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Group wants Clackamas County to better protect trees

The nonprofit Urban Green is proposing a tree conservation ordinance that would regulate small clear cuts
by: Bob Murch, A heron perches on a branch as nearby trees, which Urban Green says held 23 heron nests, are cut down in the River Forest Road area.

One morning in 2005, the residents near River Forest Road in Oak Grove woke up to find that nearly 200 'old-growth and second-growth Douglas fir trees were being cut down,' said Chips Janger, who lives near the former forested site.

'That was bad enough, but the heron rookery, which neighbors had celebrated for years,' was also being destroyed he said, noting that there were 23 heron nests in the trees, and one osprey nest.

'The neighbors were incensed - enraged. So Bob Murch [a neighborhood resident] went to the county, but the response from the county was this: 'We understand - but there's nothing we can do,'' Janger said.

What occupies that land now? 'Four large, closely packed, empty and unsold houses. And they haven't planted trees,' Janger said.

'A huge loophole'

'The bottom line - if a person buys a piece of land in Clackamas County that is not next to a river or streambed, [he] can come in and do anything he wants, and the county can't stop him. There is no law to prevent anyone from clear-cutting any area,' he added.

When a person applies for a building permit or a zoning change, at that point the county can step in, he noted, but if someone buys land, he can cut down everything legally.

'This is a huge loophole - that is what we want to deal with,' Janger said.

And he is not alone. Janger and six other local citizens have come together to form Urban Green, and they have put together a proposal for a county tree ordinance which they will present to the Board of County Commissioners business meeting set for tomorrow, Jan. 17, at 10 a.m. in the BCC Hearing Room in Oregon City's Public Services Building on Kaen Road.

Susan Shawn and Ed Riddle, two other members of Urban Green, figure they have more than 3,000 people who support the concept of a tree conservation ordinance for the unincorporated area of Clackamas County.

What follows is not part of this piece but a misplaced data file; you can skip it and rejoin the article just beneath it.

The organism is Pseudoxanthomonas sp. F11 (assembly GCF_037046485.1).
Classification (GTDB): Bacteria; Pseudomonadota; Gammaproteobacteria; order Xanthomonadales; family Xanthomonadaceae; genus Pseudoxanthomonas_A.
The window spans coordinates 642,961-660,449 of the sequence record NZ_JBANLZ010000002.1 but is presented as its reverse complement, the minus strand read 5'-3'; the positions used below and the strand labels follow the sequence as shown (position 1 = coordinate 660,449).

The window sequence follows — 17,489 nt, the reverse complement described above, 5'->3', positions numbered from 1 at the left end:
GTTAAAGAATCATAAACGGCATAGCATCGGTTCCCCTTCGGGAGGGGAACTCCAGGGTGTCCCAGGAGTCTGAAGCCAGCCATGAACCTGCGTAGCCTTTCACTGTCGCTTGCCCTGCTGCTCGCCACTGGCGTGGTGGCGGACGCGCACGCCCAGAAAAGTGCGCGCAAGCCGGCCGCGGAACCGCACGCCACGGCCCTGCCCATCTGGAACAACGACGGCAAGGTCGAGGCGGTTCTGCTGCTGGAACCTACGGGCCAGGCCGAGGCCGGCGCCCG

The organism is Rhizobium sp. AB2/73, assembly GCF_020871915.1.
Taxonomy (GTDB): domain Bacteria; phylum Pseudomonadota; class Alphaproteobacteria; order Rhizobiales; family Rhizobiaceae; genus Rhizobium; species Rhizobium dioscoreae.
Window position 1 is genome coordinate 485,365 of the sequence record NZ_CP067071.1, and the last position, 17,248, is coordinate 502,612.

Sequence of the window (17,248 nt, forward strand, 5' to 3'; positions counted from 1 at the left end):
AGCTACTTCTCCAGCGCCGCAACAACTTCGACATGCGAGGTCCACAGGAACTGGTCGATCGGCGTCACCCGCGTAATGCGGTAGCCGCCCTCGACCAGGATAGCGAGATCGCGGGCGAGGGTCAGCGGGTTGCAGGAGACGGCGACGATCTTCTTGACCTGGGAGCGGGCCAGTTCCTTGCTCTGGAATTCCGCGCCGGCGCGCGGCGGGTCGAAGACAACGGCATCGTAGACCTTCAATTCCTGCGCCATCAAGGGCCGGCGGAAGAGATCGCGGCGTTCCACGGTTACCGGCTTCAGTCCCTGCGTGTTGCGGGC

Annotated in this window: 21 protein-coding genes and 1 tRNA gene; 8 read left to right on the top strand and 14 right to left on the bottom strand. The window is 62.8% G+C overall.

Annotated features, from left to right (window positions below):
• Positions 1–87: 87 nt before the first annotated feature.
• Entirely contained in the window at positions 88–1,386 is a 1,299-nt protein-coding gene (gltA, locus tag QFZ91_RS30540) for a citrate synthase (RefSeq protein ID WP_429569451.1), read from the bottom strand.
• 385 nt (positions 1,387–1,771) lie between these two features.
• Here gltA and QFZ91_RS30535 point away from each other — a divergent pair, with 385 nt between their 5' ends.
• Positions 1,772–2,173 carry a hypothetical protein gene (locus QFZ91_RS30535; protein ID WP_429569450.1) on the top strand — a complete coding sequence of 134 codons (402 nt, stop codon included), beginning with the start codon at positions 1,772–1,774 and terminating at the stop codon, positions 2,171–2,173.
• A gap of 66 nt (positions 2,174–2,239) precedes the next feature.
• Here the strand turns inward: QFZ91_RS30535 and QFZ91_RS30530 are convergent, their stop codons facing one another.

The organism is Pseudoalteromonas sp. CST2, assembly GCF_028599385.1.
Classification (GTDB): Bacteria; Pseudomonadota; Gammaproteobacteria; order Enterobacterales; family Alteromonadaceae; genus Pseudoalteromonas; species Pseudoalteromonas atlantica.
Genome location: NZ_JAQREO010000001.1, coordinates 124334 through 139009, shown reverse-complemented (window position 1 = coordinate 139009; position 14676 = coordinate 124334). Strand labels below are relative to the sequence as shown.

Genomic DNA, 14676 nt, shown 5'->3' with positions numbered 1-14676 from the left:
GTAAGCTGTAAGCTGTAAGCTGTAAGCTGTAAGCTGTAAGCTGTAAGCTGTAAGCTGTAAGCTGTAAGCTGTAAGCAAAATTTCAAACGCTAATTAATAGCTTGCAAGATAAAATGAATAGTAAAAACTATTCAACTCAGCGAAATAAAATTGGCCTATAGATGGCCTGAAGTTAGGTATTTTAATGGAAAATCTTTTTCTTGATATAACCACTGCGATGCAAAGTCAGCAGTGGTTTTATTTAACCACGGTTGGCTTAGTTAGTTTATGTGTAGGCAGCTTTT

The support comes from individuals, but also from organizations like the Audubon Society of Portland, the Oregon League of Conservation Voters, various watershed councils and seven local CPO's, Shawn noted.

One of the reasons for such an outpouring of support for a tree ordinance, Riddle said, is 'almost everybody we talked to has had something similar [to the tree removal in Oak Grove] happen in their neighborhood.'

In fact, the meadow behind Riddle's own home has been transformed into a 'flattened space with no natural features and no character. They brought in a giant machine that has a 'hand' that reaches around trees and rips them out,' he said.

Tree ordinance not a new idea

Janger wants people to know that Urban Green organizers are not 'against the concept of development.'

He added, 'Everybody's keenly aware of development; everybody's also keenly aware that development can be done well. It can be done smartly.'

He wants to emphasize the fact that Urban Green is a group of citizens in Clackamas County who are concerned about the disappearance of the 'urban canopy' and the wildlife associated with natural areas.

Shawn noted that a tree ordinance is not a new idea, but in fact has been on the county's agenda for years.

'In 2001, [County Commissioner Bill] Kennemer [initiated] a public process called Complete Communities to put together a tree conservation ordinance for urban areas in Clackamas County.